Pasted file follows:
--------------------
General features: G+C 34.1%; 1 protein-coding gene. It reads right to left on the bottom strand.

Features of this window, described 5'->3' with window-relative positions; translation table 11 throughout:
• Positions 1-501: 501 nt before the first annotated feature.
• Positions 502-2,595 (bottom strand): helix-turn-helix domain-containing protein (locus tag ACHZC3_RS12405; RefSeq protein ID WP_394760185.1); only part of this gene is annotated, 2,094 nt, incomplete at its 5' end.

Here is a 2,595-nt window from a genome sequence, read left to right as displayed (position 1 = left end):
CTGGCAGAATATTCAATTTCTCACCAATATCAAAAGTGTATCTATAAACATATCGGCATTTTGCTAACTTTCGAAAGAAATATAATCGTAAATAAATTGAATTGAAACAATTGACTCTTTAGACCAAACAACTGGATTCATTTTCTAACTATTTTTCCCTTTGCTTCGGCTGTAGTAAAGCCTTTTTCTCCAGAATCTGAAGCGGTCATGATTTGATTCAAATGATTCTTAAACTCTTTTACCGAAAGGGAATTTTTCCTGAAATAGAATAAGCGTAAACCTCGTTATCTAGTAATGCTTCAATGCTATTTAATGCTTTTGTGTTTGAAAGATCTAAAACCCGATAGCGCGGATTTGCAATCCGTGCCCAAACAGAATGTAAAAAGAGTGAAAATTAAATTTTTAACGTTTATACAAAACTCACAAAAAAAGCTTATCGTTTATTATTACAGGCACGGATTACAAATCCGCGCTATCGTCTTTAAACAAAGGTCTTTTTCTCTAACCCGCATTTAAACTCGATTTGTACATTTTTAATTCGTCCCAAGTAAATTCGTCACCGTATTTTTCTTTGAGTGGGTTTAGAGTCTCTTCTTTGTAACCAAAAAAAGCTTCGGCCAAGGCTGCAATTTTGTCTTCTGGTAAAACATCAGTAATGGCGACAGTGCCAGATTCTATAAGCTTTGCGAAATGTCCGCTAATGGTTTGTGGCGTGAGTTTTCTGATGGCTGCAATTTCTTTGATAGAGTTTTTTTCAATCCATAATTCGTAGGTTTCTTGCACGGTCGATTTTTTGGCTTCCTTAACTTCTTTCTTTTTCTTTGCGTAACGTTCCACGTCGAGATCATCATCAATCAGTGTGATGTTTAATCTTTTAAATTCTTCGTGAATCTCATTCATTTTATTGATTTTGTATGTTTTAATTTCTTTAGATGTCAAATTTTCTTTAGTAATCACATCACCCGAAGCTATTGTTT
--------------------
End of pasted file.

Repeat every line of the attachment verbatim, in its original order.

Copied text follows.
General features: G+C 34.1%; 1 protein-coding gene. It reads right to left on the bottom strand.

Features of this window, described 5'->3' with window-relative positions; translation table 11 throughout:
• Positions 1-501: 501 nt before the first annotated feature.
• Positions 502-2,595 (bottom strand): helix-turn-helix domain-containing protein (locus tag ACHZC3_RS12405; RefSeq protein ID WP_394760185.1); only part of this gene is annotated, 2,094 nt, incomplete at its 5' end.

Here is a 2,595-nt window from a genome sequence, read left to right as displayed (position 1 = left end):
CTGGCAGAATATTCAATTTCTCACCAATATCAAAAGTGTATCTATAAACATATCGGCATTTTGCTAACTTTCGAAAGAAATATAATCGTAAATAAATTGAATTGAAACAATTGACTCTTTAGACCAAACAACTGGATTCATTTTCTAACTATTTTTCCCTTTGCTTCGGCTGTAGTAAAGCCTTTTTCTCCAGAATCTGAAGCGGTCATGATTTGATTCAAATGATTCTTAAACTCTTTTACCGAAAGGGAATTTTTCCTGAAATAGAATAAGCGTAAACCTCGTTATCTAGTAATGCTTCAATGCTATTTAATGCTTTTGTGTTTGAAAGATCTAAAACCCGATAGCGCGGATTTGCAATCCGTGCCCAAACAGAATGTAAAAAGAGTGAAAATTAAATTTTTAACGTTTATACAAAACTCACAAAAAAAGCTTATCGTTTATTATTACAGGCACGGATTACAAATCCGCGCTATCGTCTTTAAACAAAGGTCTTTTTCTCTAACCCGCATTTAAACTCGATTTGTACATTTTTAATTCGTCCCAAGTAAATTCGTCACCGTATTTTTCTTTGAGTGGGTTTAGAGTCTCTTCTTTGTAACCAAAAAAAGCTTCGGCCAAGGCTGCAATTTTGTCTTCTGGTAAAACATCAGTAATGGCGACAGTGCCAGATTCTATAAGCTTTGCGAAATGTCCGCTAATGGTTTGTGGCGTGAGTTTTCTGATGGCTGCAATTTCTTTGATAGAGTTTTTTTCAATCCATAATTCGTAGGTTTCTTGCACGGTCGATTTTTTGGCTTCCTTAACTTCTTTCTTTTTCTTTGCGTAACGTTCCACGTCGAGATCATCATCAATCAGTGTGATGTTTAATCTTTTAAATTCTTCGTGAATCTCATTCATTTTATTGATTTTGTATGTTTTAATTTCTTTAGATGTCAAATTTTCTTTAGTAATCACATCACCCGAAGCTATTGTTT